10 March 2015 Experimental studies with selected light sources for NIRS of brain tissue: quantifying tissue chromophore concentration
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Abstract
Near-infrared spectroscopy (NIRS) based techniques are utilised in quantifying changes of chromophore concentrations in tissue. Particularly, non-invasive in vivo measurements of tissue oxygenation in the cerebral cortex are of interest. The measurement method is based on illuminating tissue and measuring the back-scattered light at wavelengths of interest. Tissue illumination can be realised using different techniques and various light sources. Commonly, lasers and laser diodes (LD) are utilised, but also high-power light emitting diodes (HPLED) are becoming more common. At the moment, a wide range of available narrow-band light sources exists, covering basically the entire spectrum of interest in brain tissue NIRS measurements. In this paper, in the centre of our interest are LDs and HPLEDs, because of their affordability, efficiency in terms of radiant flux versus size and easiness to adopt in in vivo medical applications. We compare characteristics of LDs and HPLEDs at specific wavelengths and their suitability for in vivo quantifying of different tissue chromophore concentration, particularly in cerebral blood flow (CBF). A special focus is on shape and width of the wavelength bands of interest, generated by the LDs and HPLEDs. Moreover, we experimentally study such effects as, spectroscopy cross talk, separability and signal-to-noise ratio (SNR) when quantifying tissue chromophore concentration. Chromophores of our interest are cytochrome, haemoglobin and water. Various LDs and HPLEDs, producing narrow-band wavelengths in the range from 500 nm to 1000 nm are tested.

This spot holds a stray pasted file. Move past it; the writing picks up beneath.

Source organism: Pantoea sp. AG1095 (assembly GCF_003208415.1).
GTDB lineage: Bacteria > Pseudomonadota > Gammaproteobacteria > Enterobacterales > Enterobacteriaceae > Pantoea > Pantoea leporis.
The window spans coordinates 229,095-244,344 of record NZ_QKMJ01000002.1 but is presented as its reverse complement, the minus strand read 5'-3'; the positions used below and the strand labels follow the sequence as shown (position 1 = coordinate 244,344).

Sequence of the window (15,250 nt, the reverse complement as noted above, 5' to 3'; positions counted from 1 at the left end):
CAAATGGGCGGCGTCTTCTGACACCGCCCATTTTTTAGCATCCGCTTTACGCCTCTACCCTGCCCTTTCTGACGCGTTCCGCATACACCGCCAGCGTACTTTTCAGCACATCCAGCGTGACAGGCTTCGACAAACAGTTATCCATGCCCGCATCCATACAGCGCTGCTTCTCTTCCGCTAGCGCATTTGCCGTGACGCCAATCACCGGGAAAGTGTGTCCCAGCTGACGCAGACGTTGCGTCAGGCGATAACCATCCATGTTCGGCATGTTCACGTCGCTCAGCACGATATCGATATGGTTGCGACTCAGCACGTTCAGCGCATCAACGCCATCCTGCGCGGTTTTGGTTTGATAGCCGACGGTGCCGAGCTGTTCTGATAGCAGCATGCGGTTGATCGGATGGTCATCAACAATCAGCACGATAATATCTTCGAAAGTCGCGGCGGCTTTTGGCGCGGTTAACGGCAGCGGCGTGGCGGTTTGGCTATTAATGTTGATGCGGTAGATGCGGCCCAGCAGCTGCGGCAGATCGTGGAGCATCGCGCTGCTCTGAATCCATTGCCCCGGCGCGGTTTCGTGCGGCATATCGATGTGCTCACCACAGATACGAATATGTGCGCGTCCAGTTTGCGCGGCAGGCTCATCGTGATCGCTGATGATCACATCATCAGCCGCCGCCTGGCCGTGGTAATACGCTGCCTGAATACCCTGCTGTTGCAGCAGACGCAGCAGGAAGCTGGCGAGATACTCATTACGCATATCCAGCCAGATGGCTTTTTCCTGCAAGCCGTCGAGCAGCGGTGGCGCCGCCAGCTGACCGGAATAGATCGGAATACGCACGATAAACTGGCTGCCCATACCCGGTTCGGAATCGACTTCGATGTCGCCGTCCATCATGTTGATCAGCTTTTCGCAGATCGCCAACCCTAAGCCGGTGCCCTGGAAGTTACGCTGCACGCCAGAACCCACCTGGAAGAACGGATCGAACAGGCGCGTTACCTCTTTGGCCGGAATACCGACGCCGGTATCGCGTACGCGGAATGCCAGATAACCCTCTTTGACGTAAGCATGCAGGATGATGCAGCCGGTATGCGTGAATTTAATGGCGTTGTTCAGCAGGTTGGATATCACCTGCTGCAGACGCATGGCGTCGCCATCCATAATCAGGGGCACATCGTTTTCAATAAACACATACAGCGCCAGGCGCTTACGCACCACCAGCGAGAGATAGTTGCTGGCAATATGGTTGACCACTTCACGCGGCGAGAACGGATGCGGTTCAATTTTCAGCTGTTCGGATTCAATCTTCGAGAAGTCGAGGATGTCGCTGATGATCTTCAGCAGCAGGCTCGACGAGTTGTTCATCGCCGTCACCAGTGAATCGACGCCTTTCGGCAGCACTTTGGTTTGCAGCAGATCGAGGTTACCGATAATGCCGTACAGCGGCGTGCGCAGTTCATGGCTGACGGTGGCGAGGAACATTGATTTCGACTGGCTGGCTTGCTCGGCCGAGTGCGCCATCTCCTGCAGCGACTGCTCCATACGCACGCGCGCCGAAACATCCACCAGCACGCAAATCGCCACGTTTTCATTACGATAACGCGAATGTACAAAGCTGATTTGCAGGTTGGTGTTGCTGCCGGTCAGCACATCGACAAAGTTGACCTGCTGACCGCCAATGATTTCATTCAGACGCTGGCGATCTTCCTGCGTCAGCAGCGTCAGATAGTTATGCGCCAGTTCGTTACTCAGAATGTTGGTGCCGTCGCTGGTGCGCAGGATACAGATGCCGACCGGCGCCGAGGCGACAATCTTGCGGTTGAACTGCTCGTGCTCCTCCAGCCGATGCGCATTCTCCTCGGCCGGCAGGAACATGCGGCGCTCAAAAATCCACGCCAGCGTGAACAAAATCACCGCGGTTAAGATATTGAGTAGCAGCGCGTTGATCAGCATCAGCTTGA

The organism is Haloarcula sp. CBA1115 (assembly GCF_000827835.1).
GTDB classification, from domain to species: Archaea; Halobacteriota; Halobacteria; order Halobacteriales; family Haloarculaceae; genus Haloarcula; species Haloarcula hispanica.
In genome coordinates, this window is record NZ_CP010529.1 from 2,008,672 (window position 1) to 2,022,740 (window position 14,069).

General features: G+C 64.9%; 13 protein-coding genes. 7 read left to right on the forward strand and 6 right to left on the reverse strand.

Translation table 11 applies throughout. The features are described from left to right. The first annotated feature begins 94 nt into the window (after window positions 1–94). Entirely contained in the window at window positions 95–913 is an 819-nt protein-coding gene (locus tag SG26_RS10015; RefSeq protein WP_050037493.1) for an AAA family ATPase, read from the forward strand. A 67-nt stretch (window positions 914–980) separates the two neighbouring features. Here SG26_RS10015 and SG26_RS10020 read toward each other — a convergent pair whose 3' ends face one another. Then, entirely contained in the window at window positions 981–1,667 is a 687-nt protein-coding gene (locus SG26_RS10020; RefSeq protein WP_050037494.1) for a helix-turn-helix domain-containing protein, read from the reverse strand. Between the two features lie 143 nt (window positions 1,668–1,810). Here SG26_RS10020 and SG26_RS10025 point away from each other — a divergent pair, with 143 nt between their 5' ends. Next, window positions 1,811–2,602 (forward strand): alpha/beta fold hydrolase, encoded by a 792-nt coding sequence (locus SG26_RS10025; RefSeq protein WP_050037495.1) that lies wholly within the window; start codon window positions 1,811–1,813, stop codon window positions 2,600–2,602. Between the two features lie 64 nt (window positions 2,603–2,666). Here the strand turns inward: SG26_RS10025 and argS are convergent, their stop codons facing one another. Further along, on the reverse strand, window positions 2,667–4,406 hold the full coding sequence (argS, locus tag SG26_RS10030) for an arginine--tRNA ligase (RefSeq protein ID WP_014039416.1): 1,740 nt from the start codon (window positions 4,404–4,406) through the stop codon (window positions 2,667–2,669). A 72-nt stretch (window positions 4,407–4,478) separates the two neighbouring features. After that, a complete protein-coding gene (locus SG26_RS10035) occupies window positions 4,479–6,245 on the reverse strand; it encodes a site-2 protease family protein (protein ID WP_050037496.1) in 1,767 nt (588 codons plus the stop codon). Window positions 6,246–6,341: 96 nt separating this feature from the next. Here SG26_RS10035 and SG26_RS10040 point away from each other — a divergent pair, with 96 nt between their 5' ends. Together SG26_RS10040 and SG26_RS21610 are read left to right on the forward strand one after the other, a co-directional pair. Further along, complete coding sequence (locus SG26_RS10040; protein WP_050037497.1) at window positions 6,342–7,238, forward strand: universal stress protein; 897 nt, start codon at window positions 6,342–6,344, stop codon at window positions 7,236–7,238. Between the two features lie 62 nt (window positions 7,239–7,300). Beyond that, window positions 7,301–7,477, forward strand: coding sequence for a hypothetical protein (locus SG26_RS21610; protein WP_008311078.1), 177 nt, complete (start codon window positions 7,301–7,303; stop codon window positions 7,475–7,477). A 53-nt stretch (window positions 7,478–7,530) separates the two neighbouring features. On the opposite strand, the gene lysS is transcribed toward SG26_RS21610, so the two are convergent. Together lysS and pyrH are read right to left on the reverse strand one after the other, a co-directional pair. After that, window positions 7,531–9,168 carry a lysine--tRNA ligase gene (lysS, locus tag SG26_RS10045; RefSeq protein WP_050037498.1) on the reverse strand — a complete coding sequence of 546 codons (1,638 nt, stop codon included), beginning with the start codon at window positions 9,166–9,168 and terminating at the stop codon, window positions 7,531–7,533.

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Teemu Myllylä, Teemu Myllylä, Vesa Korhonen, Vesa Korhonen, Vesa Kiviniemi, Vesa Kiviniemi, Valery Tuchin, Valery Tuchin, } "Experimental studies with selected light sources for NIRS of brain tissue: quantifying tissue chromophore concentration", Proc. SPIE 9305, Optical Techniques in Neurosurgery, Neurophotonics, and Optogenetics II, 93051S (10 March 2015); doi: 10.1117/12.2076954; https://doi.org/10.1117/12.2076954
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